Across the nation, Spring’s end and Summer’s beginning marks the time of year when the many feral kittens are born annually. In central Florida, feral and community cats are a significant segment of the un-homed animal population. Chances are, you’ve seen cats in your own community. Since we are now in the height of “Kitten Season,” being armed with the know-how to appropriately address these little ones is of great importance to the Greater Orlando area.
Mother’s Day marks the perfect occasion to give kitten season the slogan: “Mother knows best.” As you’ll read, cat moms – and ultimately Mother Nature – have the innate ability to give what babies need. All we as humans do, is lend a helping hand.
We at Pet Alliance see a large increase in the number of kittens with bewildered – yet caring – humans wondering what to do with them. Here are our top six tips to help them survive the season.
- 1) Respect the mother. When you see newborn kittens, resist the urge to pick them up and rescue them. Kittens less than four weeks old should not be separated from their mothers and taken to a shelter. Any kittens best chance for survival is with their mother. Like human babies, newborn kittens need a mother’s care and the antibodies from her milkto create a stronger immune system.
- 2) Observe. We suggest watching them from a distance. Look around for the mother. Remember, she will need to leave her litter for brief periods of time to find food for herself. If the kittens are clean and sleeping, mom is simply away finding food.
- 3) Don’t interfere. Later when you check back and the mother has returned, take a nice long breath. This is great. As cute and fragile as they may appear, never interfere with the kittens as long as the mother is around. Please overcome your desire to touch them, create shelter for them or directly feed them. This could cause the mother to get stressed and abandon her litter.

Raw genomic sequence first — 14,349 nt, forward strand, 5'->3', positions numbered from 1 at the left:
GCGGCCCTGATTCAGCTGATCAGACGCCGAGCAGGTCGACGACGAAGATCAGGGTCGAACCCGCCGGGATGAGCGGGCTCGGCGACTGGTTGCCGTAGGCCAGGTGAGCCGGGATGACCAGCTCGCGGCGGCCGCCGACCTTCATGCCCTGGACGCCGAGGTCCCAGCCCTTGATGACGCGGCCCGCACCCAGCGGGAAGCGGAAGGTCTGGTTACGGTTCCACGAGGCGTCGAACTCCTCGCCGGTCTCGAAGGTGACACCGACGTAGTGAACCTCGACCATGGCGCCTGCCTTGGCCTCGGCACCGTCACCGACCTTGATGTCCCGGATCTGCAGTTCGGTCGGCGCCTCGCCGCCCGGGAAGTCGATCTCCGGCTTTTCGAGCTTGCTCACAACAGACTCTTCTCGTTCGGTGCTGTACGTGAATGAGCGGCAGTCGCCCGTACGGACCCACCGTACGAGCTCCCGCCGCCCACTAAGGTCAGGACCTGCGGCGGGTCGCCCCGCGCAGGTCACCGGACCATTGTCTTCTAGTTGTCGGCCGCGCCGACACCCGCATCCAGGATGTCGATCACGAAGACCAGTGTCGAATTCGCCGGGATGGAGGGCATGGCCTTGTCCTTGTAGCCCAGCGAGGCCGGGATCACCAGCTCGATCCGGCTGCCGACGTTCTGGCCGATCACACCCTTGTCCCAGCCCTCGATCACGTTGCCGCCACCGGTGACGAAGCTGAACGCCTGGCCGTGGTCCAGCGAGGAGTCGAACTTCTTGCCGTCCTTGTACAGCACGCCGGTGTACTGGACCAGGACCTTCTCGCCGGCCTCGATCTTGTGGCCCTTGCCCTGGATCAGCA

- 4) Feed and hydrate. To do so, place containers at a distance from the mom and kittens to avoid disturbing them. More importantly, food left out may also attract other animals and you don’t want them to discover the kittens. This should be understood but always keep dogs and children away from the area.
- 5) Interact. When the time comes and kittens are eating on their own, this is when you can interact with the litter. If the mom is friendly and handled easily, bring her and the kittens indoors or to a shelter until they are old enough to be spayed or neutered and then adopted into new homes. Pet Alliance offers a virtual kitten nursery that affords kittens the opportunity to develop until they are old enough for adoption.
Need more help? Let’s say mom is less willing to work with you as the well-meaning lover of cats. Call us and we can discuss options to trap the cat once she has finished caring for her kittens.
- 6) Now it’s time for an intervention. Finally, the kittens are eating on their own. It is safe to separate them from the mother. It is important to spay the mother and spay/ neuter her kittens to prevent further overpopulation.
Keep an eye out for kittens as you go about your daily activities. We encourage giving care in the wisest way possible. As we celebrate Mother’s Day, it’s the perfect moment to honor mothers of all types: human, felines and, of course, Mother Nature.